At Zabriskie Point, United States' lowest point, two perfect strangers meet; an undergraduate dreamer and a young hippie student who start off an unrestrained romance, making love on the dusty terrain.
A small-time thief steals a car and impulsively murders a motorcycle policeman. Wanted by the authorities, he reunites with a hip American journalism student and attempts to persuade her to run away with him to Italy.
A successful mod photographer in London whose world is bounded by fashion, pop music, marijuana, and easy sex, feels his life is boring and despairing. Then he meets a mysterious beauty, and also notices something frightfully suspicious on one of his photographs of her taken in a park. The fact that he may have photographed a murder does not occur to him until he studies and then blows up his negatives, uncovering details, blowing up smaller and smaller elements, and finally putting the puzzle together.Written by
According to David Hemmings, Michelangelo Antonioni and Director of Photography Carlo Di Palma argued constantly. "There was also a sense that Di Palma was pretender to the Maestro's throne, Carlo's Iago to Antonioni's Othello, which may have added to the palpable tension between them," he said. "He certainly had no qualms about challenging his boss. Antonioni, being the Maestro, never let him have his way completely but, in the end result, it was clear that their explosive rapport produced astonishing images. In achieving this, though, there were these moments of quite alarming aggression, which never perhaps reached their natural conclusion, inasmuch as the two men never hit each other, but a great deal of shouting, arm waving and surrogate kicking went on - fireplaces, ladders, tables, anything. Kick, kick, kick." See more »
Reflection of bald man with glasses in the top right corner when Thomas is in the phone booth. See more »
Give me your money. Do it.
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CBS edited 14 minutes from this film for its 1973 network television premiere. See more »
Some interpret this existential film to mean that human reality is defined in the context of the group, not the individual. Hence, in the film, to Thomas (David Hemmings), the murder did occur. But, the murder's "reality" is objective only if Thomas can verify it through someone else's experience. Otherwise, Thomas' observed event is subjective and problematic. Each individual thus sees through a glass darkly ... even when the glass is an "objective" camera lens. Ironically, the same could be said for Antonioni.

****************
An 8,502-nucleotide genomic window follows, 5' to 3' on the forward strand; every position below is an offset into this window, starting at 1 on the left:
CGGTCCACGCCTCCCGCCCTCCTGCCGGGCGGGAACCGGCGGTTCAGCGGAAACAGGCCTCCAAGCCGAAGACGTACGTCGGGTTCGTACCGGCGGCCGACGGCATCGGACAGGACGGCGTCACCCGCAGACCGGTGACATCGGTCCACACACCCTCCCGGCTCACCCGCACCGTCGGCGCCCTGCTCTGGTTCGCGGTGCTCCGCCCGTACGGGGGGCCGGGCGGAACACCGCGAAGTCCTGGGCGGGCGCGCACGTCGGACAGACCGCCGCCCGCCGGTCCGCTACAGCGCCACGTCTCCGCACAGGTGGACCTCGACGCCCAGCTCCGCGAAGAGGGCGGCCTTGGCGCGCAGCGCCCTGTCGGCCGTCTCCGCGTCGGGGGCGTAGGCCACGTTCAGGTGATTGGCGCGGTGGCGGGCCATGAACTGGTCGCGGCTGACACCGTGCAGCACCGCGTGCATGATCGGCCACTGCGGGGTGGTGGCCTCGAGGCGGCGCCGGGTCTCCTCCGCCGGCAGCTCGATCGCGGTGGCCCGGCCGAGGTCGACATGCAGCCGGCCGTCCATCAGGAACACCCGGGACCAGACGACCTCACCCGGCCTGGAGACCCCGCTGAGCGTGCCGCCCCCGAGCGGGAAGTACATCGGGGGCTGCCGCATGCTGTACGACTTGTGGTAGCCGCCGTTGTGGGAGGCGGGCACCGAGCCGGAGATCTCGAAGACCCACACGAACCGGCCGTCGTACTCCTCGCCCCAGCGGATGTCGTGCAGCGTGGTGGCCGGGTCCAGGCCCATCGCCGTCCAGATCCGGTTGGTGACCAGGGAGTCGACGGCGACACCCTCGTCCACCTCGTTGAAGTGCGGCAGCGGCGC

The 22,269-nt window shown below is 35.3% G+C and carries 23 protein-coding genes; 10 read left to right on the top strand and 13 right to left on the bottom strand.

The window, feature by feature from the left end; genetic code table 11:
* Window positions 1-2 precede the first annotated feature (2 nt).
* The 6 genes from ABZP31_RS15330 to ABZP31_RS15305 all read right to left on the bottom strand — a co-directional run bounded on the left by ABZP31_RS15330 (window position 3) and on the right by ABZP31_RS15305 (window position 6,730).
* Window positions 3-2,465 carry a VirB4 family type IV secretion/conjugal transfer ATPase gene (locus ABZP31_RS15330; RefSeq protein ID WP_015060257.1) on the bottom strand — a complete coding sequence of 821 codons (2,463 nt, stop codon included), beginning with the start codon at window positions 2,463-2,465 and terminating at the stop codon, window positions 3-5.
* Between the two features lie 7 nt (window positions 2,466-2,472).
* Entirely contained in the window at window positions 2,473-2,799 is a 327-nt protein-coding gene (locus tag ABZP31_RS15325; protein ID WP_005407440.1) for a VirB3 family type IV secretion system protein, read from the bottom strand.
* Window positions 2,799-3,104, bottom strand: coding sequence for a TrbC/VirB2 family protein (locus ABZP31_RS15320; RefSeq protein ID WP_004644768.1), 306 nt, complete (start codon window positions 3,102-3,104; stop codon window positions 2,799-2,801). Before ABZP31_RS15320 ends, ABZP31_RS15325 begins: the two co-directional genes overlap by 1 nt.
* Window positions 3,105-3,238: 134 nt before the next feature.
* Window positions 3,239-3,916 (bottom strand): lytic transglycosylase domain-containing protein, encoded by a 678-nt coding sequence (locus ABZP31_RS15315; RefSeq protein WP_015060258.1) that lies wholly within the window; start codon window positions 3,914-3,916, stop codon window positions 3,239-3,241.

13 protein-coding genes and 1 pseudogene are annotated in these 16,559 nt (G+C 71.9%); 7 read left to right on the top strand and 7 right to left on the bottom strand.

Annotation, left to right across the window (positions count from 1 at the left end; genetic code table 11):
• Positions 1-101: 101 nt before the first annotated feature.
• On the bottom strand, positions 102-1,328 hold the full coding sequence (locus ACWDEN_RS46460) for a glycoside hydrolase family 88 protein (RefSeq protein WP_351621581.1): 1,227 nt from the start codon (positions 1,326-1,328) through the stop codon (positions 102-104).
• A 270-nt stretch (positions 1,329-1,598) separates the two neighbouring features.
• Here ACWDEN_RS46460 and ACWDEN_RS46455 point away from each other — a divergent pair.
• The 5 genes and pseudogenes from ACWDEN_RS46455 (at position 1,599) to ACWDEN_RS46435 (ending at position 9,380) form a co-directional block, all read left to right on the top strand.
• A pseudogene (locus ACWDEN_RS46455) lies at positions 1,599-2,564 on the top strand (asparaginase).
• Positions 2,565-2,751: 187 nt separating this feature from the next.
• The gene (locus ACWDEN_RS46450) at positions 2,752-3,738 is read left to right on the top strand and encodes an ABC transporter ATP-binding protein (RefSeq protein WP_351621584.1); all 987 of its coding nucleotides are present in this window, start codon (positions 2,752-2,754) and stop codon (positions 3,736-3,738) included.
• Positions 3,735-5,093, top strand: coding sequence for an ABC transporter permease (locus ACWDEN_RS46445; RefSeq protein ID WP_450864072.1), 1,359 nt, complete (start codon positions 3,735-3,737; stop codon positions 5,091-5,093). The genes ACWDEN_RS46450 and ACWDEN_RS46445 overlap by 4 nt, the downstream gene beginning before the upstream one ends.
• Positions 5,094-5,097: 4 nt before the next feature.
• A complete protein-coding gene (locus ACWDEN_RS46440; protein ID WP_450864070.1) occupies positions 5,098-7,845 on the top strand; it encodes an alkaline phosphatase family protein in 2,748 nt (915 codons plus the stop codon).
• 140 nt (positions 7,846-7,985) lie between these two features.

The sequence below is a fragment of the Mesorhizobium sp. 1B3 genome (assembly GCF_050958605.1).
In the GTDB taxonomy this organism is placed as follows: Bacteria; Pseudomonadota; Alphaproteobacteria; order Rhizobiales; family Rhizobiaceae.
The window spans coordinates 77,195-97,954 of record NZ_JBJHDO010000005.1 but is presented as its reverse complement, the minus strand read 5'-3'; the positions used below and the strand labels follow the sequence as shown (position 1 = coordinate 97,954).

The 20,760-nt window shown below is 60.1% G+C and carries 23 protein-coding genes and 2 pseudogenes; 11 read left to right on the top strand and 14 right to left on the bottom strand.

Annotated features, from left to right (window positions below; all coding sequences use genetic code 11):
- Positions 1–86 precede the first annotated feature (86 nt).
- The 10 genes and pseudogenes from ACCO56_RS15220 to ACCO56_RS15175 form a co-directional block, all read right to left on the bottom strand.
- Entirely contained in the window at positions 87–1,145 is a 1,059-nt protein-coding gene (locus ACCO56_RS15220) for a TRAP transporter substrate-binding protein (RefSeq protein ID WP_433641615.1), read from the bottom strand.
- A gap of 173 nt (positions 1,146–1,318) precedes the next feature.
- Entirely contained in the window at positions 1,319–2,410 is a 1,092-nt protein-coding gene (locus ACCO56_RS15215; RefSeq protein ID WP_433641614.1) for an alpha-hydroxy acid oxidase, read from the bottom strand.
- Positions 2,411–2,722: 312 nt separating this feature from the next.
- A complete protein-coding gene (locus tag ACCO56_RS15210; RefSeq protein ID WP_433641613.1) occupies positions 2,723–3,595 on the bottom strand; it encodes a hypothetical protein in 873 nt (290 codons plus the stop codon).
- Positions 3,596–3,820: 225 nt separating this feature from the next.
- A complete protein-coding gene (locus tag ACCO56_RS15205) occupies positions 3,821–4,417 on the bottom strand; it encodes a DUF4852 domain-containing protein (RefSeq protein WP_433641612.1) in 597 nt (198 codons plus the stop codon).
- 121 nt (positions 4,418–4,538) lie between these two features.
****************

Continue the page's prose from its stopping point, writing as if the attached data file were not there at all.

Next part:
This film came out only three years after the JFK assassination. I find it hard to believe that that event did not play into this film to some extent. There are all kinds of references to the assassination: the grassy area and picket fence; photographic evidence of a "badge man" character with gun hiding in the bushes; the subsequently developed pictures having been presumably stolen or altered as part of some conspiracy. It's almost as if Thomas and his camera represent the Zapruder film component of the assassination. Indeed, the causal "reality" of the JFK murder was, and still is, to some extent a function of human perception, derived from an interpretation of what the camera sees.
"Blowup" is unlike most films. There are long takes, with minimal editing. This gives the film a slow, meandering feel. Dialogue is minimal. Natural sounds override music, throughout. And like other Antonioni films, this one is mostly visual. The cinematography is striking.
Another characteristic is that the film is not plot intensive. Nor are the characters sympathetic. Thomas is not at all likable. And other characters are mere mannequins. I question whether Antonioni needed two hours to convey his message. More of a plot might have reduced the need for so much seemingly irrelevant filler.
"Blowup" is mostly for viewers who like unconventional, arty films that impart abstruse philosophical "meaning". The film is therefore aimed at people who like to think and ponder.
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